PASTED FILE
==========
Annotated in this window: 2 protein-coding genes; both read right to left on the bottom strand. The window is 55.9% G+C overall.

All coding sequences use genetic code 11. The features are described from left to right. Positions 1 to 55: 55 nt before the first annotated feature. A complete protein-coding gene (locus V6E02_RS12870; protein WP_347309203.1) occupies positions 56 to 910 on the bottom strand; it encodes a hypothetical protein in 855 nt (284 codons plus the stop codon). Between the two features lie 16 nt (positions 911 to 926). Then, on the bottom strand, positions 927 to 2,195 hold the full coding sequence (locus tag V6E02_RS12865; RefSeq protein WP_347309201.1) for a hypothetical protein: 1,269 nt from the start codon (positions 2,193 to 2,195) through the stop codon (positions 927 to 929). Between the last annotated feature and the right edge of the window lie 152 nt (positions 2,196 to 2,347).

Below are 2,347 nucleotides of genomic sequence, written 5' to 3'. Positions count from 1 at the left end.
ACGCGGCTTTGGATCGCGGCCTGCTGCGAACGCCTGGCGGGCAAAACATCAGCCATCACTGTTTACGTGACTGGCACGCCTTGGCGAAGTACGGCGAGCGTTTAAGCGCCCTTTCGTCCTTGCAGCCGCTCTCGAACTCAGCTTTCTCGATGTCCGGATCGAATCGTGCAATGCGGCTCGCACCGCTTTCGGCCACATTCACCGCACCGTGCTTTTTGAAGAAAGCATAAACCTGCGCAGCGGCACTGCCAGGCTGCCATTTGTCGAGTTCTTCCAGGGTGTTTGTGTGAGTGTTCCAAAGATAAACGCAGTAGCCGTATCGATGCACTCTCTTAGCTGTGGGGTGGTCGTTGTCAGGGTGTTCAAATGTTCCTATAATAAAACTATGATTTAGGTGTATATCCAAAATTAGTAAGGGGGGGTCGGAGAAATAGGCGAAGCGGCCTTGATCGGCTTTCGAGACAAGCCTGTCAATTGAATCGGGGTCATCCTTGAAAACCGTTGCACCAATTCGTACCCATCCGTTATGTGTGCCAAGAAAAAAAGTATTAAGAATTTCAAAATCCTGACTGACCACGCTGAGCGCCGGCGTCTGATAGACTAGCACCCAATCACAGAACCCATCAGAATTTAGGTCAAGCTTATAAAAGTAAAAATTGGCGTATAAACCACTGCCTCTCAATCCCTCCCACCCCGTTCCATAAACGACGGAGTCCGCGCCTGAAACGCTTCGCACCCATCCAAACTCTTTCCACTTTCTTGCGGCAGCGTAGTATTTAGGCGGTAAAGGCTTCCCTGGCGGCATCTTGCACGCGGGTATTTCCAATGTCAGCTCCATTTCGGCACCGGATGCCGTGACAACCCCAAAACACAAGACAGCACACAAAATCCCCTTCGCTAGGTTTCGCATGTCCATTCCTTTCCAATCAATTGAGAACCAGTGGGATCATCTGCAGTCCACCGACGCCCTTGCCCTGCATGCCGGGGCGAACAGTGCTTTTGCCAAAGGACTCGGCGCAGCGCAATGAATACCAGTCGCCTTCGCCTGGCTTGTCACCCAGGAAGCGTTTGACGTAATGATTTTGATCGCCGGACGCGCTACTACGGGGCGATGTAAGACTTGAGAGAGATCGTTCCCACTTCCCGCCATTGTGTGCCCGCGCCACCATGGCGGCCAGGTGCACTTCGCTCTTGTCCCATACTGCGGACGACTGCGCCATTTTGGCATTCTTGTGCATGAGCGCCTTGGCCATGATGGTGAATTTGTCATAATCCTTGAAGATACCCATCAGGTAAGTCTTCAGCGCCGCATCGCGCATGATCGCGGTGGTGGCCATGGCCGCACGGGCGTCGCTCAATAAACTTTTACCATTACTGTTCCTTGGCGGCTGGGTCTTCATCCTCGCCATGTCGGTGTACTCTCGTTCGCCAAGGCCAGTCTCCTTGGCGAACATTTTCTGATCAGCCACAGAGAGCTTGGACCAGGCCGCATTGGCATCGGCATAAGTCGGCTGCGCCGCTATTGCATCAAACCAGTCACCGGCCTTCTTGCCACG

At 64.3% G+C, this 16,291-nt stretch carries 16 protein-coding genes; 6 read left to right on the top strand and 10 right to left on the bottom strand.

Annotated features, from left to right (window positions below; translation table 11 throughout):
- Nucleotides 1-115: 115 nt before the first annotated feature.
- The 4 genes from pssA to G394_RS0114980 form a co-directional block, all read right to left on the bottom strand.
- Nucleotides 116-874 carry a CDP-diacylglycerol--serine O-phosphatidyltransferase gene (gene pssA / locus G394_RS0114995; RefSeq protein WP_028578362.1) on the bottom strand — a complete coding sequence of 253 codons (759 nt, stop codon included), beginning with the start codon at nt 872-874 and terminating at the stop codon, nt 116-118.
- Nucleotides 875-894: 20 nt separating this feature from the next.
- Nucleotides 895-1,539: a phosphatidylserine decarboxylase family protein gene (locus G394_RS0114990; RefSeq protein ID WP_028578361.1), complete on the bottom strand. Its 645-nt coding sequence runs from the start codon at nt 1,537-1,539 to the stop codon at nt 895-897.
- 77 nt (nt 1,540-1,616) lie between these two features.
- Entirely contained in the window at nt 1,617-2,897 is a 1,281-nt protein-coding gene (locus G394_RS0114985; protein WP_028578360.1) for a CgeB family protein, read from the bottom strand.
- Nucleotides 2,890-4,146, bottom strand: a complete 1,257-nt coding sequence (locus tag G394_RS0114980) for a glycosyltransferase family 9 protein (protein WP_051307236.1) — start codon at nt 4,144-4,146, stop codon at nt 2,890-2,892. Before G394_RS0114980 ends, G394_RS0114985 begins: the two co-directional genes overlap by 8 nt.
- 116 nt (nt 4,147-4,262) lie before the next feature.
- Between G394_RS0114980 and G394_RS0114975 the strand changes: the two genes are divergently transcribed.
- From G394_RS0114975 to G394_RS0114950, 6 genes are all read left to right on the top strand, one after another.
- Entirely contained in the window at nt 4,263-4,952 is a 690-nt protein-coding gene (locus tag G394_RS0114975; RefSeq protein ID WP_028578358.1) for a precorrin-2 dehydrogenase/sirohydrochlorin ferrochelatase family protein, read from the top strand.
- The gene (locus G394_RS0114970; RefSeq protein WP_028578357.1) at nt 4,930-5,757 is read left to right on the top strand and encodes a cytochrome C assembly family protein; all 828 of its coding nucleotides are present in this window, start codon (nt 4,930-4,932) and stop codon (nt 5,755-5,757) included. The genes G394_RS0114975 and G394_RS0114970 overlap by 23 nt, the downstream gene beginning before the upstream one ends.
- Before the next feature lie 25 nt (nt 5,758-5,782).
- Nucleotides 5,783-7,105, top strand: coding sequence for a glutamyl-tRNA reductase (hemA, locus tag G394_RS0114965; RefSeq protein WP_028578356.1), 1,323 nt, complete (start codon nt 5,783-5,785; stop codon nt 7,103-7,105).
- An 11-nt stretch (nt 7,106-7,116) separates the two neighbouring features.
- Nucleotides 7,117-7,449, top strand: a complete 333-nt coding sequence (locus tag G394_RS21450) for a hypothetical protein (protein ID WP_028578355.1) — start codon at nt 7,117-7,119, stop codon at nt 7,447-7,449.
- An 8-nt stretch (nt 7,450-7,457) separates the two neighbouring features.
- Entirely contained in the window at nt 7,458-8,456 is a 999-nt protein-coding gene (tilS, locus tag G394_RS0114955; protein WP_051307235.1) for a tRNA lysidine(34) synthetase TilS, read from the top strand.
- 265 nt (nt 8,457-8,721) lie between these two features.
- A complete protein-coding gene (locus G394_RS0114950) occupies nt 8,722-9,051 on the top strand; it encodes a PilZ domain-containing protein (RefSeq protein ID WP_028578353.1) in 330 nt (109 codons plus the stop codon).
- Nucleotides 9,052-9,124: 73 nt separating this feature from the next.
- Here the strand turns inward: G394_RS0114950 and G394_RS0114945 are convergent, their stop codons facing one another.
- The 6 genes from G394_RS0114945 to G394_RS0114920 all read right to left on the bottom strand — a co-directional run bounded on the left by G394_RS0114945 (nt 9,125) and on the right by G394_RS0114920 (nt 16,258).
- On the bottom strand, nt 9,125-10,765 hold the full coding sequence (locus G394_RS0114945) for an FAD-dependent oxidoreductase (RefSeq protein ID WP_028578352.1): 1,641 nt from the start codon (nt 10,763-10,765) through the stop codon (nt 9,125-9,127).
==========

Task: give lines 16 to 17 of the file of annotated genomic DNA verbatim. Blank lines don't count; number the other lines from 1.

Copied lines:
- Between G394_RS0114980 and G394_RS0114975 the strand changes: the two genes are divergently transcribed.
- From G394_RS0114975 to G394_RS0114950, 6 genes are all read left to right on the top strand, one after another.